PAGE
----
As for Scipione, once in power, he dedicated himself to increasing the fame of his maternal family. His energy was spent on improving the Borghese properties, adding to the family’s art collection and beautifying his beloved city, Rome. As fate would have it, Camillo, too, was a patron of the arts, so whatever Scipione wanted, Camillo supported. Together, they were among the most influential figures in the history of Rome and were responsible for many notable building projects.
My family’s mark–the family crest, eagle and dragon– can be seen throughout the entire city of Rome. This crest marks the entrance to Villa Borghese; it is found throughout the Villa Borghese Park, it is on the Fontanone del Gianicolo (a beautiful fountain overlooking the city of Rome – you must go there if you travel to Rome), in the Borghese Chapel in the Santa Maria Maggiore Basilica, and, most importantly, throughout the ceiling of St. Peter’s Basilica as well as on the façade of the Basilica.
Next time you are in Rome, look at the front (façade) of St. Peters and you will notice the Borghese name spelled in Latin, Bvrghesivs, honoring Pope Paul V. Above the Borghese name is the family crest.
Wherever my family’s crest or name appear throughout Rome, it is most likely due to a project completed under the direction of Pope Paul V or Cardinal Scipione. For example, since one of Pope Paul V’s greatest accomplishments was finishing the construction of St. Peters in 1615 (the façade was designed by Carlo Maderna), to pay tribute to his uncle’s accomplishment, Cardinal Scipione had Camillo’s name and Borghese crest inscribed on the center of the façade of St. Peters.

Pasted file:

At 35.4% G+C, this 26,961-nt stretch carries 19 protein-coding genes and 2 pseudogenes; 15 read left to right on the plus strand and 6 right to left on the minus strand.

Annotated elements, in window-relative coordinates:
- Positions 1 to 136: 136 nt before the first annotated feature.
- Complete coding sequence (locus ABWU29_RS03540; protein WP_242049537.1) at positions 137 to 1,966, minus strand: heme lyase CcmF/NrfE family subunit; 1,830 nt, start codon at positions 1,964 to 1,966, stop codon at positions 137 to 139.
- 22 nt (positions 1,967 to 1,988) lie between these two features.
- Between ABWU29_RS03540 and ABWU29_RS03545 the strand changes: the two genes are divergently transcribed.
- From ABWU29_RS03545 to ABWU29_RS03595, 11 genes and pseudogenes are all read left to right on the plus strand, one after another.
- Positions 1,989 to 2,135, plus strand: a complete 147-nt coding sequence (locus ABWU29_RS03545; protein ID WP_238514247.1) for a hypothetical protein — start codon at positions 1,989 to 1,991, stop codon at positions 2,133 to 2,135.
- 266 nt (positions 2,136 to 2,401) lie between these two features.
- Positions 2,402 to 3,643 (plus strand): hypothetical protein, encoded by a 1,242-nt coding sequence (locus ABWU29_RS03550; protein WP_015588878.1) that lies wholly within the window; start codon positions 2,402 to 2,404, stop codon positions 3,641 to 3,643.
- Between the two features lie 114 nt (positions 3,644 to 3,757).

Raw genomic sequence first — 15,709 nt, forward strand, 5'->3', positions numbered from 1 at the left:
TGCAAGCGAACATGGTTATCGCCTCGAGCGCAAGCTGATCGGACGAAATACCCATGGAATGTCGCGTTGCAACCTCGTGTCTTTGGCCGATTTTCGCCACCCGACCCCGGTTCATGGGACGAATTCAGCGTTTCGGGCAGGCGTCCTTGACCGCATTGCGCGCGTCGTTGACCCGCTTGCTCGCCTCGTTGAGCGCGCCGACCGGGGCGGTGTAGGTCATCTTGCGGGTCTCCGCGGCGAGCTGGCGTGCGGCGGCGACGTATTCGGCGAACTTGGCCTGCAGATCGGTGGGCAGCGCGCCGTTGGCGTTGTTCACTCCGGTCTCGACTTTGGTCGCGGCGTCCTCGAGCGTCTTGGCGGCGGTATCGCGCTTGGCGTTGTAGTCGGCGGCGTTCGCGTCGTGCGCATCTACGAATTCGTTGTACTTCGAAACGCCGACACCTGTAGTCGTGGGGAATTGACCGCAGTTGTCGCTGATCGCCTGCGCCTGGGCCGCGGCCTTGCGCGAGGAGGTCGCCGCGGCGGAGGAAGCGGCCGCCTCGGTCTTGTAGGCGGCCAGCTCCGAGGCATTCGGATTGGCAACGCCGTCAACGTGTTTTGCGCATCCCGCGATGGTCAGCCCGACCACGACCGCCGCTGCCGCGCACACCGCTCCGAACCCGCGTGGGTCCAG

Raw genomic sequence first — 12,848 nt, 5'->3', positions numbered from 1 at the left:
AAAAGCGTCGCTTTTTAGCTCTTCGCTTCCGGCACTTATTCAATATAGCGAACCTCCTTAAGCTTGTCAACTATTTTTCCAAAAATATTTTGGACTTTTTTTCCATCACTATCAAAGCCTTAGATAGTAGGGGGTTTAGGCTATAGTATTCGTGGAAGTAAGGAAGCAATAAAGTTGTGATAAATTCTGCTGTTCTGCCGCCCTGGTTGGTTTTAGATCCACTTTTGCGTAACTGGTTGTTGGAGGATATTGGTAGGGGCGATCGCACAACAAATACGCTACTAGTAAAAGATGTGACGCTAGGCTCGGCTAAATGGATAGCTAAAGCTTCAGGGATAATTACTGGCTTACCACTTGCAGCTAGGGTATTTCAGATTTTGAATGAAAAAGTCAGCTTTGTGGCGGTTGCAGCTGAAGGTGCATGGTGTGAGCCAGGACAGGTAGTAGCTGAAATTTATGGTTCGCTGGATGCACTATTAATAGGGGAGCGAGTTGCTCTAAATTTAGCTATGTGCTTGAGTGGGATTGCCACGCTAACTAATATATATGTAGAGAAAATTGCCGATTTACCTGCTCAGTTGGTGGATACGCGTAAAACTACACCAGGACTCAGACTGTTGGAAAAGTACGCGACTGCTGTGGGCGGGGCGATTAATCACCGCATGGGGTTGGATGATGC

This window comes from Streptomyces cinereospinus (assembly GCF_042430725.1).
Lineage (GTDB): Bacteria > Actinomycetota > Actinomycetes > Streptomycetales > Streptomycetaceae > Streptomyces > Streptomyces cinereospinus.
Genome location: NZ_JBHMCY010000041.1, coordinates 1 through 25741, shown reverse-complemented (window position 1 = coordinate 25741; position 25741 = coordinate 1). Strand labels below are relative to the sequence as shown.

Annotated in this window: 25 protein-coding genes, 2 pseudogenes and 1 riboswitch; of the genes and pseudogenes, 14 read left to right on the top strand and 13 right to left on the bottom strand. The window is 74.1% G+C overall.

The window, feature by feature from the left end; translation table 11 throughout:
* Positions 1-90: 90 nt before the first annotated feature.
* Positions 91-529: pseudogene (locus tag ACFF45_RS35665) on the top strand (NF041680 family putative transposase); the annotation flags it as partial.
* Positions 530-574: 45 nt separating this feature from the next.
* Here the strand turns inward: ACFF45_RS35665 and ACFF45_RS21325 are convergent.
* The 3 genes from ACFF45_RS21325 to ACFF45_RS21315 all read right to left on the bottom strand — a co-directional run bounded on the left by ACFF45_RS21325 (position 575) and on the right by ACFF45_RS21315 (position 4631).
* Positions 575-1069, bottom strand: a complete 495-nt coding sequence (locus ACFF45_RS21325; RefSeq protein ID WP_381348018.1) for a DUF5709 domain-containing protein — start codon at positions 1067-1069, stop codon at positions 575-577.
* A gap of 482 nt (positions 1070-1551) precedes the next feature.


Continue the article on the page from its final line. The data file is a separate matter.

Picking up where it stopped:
Cardinal Scipione and Pope Paul V were also both patrons of the arts. For example, to continue to beautify Rome, Cardinal Scipione commissioned Bernini, among other artists and sculptures, to work around the city. And both Scipione and Camillo acquired masterpieces for the family collection. Sometime around 1607, the Pope gave the Cardinal over 100 paintings that were confiscated from Cavalier D’Arpino, including two early works from Caravaggio.
Besides the confiscation of art, the Pope received many “gifts” from the papal government to fund my family’s investments, i.e., the acquisition of art and property. It is believed that the Pope purchased entire towns and approximately 1/3 of the land south of Rome (often at under market value) during his tenure. As a family, we became the largest landowners of the “Roman Campagna,” the central region in Italy, which is an area of approximately 1,300 miles.